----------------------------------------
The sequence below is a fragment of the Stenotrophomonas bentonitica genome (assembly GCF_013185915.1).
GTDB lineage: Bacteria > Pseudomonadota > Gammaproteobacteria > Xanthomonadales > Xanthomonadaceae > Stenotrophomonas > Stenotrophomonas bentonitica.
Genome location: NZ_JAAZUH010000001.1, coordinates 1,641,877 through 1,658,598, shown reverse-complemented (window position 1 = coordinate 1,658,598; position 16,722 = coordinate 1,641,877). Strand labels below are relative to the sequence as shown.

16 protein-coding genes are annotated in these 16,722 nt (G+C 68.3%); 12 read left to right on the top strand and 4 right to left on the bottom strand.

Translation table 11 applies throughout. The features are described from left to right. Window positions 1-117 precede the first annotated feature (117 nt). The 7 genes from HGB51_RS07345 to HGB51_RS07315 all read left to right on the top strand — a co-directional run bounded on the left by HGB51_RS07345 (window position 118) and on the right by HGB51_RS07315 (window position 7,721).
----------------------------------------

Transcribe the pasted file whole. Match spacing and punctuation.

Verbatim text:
The sequence below is a fragment of the Stenotrophomonas bentonitica genome (assembly GCF_013185915.1).
GTDB lineage: Bacteria > Pseudomonadota > Gammaproteobacteria > Xanthomonadales > Xanthomonadaceae > Stenotrophomonas > Stenotrophomonas bentonitica.
Genome location: NZ_JAAZUH010000001.1, coordinates 1,641,877 through 1,658,598, shown reverse-complemented (window position 1 = coordinate 1,658,598; position 16,722 = coordinate 1,641,877). Strand labels below are relative to the sequence as shown.

16 protein-coding genes are annotated in these 16,722 nt (G+C 68.3%); 12 read left to right on the top strand and 4 right to left on the bottom strand.

Translation table 11 applies throughout. The features are described from left to right. Window positions 1-117 precede the first annotated feature (117 nt). The 7 genes from HGB51_RS07345 to HGB51_RS07315 all read left to right on the top strand — a co-directional run bounded on the left by HGB51_RS07345 (window position 118) and on the right by HGB51_RS07315 (window position 7,721).